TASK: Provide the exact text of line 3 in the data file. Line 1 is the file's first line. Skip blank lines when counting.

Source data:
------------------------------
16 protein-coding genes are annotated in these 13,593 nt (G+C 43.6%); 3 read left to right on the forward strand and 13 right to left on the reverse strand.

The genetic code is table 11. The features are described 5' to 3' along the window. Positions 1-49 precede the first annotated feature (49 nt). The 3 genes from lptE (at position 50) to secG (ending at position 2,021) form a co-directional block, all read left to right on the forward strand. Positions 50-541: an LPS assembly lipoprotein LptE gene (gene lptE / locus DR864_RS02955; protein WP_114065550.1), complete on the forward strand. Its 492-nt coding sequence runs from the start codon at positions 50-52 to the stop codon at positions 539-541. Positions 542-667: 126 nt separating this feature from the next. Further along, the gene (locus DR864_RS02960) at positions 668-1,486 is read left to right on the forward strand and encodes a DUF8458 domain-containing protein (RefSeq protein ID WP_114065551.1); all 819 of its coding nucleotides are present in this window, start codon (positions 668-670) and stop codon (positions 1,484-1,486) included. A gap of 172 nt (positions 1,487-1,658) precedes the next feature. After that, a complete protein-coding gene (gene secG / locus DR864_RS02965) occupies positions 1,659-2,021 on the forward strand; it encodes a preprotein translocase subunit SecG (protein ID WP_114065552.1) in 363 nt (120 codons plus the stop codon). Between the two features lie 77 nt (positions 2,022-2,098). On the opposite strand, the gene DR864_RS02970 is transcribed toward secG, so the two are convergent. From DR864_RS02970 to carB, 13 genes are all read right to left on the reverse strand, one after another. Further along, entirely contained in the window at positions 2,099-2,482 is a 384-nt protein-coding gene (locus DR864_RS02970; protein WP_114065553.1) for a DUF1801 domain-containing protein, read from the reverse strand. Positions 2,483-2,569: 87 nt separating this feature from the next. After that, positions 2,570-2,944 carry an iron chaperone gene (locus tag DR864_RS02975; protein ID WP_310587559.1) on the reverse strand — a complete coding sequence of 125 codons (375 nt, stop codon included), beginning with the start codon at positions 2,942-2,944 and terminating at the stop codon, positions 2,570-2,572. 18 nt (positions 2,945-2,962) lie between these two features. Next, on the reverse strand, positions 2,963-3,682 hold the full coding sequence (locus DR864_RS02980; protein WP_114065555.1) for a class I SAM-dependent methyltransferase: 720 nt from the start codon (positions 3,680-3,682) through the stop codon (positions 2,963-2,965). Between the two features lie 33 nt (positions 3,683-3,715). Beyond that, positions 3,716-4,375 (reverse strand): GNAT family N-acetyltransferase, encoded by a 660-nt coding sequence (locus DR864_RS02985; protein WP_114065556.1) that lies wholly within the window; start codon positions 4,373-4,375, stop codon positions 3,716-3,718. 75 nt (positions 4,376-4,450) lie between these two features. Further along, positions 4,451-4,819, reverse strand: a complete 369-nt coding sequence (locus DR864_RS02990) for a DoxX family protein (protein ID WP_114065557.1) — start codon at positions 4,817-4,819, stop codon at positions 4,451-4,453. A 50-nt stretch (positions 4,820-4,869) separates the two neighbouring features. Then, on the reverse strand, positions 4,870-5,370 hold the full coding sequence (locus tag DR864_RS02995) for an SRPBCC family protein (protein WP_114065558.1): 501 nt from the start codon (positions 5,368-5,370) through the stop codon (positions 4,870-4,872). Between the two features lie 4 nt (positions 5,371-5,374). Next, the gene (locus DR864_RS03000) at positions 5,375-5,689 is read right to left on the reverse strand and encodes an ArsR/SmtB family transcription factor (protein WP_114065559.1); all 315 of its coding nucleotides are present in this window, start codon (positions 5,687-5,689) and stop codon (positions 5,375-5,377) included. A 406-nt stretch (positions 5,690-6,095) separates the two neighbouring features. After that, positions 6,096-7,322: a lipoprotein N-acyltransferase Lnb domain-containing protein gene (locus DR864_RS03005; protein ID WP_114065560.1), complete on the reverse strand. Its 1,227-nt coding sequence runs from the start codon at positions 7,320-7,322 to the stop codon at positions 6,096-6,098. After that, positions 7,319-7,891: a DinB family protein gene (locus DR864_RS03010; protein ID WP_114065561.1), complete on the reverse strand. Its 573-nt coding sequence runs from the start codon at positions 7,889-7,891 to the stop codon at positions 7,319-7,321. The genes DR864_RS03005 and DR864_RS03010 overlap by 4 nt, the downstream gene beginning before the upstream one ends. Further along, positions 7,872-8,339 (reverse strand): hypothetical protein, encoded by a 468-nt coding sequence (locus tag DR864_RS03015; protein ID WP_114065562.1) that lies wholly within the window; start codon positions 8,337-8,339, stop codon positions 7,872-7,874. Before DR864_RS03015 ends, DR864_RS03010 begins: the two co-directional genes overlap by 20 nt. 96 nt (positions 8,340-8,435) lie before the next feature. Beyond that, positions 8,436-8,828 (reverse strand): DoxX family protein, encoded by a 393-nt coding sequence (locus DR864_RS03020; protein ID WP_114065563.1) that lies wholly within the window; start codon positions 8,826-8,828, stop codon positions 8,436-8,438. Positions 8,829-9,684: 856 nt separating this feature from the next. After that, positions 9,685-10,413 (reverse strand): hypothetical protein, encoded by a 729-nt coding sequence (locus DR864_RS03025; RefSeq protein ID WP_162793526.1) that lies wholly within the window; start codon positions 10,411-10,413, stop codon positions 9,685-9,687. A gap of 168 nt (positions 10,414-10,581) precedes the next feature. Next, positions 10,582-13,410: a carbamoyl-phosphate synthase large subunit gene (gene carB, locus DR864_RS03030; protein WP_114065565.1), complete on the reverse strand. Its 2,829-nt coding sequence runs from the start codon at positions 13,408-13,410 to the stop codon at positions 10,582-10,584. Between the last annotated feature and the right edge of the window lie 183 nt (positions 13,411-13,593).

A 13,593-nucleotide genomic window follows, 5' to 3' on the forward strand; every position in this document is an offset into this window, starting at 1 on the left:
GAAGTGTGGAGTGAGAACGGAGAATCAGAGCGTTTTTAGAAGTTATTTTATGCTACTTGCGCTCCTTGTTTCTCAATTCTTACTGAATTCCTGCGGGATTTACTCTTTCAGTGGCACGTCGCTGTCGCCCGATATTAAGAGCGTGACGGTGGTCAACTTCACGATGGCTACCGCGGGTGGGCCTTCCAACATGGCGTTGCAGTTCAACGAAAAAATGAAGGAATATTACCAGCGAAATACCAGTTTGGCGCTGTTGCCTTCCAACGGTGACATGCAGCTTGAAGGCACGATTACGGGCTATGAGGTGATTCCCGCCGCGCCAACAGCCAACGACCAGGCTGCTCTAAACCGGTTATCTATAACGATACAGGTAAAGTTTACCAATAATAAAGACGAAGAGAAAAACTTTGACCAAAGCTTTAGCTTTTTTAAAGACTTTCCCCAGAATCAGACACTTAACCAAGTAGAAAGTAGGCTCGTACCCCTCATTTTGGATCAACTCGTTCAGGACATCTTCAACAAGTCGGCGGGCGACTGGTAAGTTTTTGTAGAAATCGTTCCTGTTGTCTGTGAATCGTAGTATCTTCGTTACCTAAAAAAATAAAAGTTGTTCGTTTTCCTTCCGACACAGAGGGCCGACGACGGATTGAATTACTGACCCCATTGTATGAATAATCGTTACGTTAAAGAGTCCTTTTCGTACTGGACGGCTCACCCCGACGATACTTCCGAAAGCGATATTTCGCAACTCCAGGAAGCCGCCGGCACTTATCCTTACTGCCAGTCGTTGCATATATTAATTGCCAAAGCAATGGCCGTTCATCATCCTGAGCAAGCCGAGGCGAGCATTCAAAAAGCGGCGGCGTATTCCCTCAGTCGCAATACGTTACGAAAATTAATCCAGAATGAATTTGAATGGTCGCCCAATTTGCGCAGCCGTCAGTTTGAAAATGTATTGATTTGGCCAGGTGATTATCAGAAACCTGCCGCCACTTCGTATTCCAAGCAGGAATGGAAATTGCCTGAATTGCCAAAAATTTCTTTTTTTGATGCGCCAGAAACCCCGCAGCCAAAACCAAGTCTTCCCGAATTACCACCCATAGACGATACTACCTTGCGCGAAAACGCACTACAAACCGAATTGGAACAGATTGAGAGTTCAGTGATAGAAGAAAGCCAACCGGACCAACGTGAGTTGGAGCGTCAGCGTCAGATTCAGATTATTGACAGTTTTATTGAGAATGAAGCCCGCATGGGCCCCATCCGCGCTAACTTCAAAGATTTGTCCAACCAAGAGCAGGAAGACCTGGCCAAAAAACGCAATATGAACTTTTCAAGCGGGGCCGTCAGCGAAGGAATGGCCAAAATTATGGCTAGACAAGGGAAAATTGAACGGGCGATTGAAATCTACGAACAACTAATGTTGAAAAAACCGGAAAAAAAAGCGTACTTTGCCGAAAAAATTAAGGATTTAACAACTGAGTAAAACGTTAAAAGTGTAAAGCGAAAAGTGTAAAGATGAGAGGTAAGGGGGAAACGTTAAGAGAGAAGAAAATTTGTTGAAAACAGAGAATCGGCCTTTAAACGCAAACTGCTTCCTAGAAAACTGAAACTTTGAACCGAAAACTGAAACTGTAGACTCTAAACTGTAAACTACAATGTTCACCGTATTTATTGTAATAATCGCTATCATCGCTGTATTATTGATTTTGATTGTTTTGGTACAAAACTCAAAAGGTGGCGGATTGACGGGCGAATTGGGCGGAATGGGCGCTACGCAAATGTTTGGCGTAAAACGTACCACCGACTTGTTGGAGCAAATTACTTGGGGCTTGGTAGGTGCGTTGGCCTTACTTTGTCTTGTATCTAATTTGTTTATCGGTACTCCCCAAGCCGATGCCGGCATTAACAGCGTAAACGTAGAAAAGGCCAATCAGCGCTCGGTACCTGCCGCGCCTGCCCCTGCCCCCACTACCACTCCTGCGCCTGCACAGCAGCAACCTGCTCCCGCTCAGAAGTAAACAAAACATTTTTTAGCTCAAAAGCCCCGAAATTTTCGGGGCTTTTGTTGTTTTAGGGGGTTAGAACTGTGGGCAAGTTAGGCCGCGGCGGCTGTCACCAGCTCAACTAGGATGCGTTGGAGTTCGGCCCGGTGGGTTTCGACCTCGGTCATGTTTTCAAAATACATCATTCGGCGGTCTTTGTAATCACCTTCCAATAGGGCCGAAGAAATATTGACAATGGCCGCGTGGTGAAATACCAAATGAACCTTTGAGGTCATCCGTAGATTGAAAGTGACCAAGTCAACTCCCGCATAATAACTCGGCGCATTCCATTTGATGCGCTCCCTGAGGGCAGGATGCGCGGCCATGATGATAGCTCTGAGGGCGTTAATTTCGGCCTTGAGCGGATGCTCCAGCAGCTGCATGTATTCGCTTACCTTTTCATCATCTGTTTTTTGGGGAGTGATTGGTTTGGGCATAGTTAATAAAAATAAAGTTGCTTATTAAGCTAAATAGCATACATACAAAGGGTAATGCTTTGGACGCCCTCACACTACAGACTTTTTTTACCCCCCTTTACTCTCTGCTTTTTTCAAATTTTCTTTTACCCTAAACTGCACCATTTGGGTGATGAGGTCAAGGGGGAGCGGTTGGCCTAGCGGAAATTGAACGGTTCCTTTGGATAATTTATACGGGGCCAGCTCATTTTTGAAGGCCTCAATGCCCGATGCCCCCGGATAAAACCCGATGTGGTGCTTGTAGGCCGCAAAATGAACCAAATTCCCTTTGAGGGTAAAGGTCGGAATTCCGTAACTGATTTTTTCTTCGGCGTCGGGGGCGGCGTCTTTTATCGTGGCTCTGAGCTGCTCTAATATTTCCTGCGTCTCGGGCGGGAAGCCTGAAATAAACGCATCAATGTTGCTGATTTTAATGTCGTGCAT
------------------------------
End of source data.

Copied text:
A 13,593-nucleotide genomic window follows, 5' to 3' on the forward strand; every position in this document is an offset into this window, starting at 1 on the left: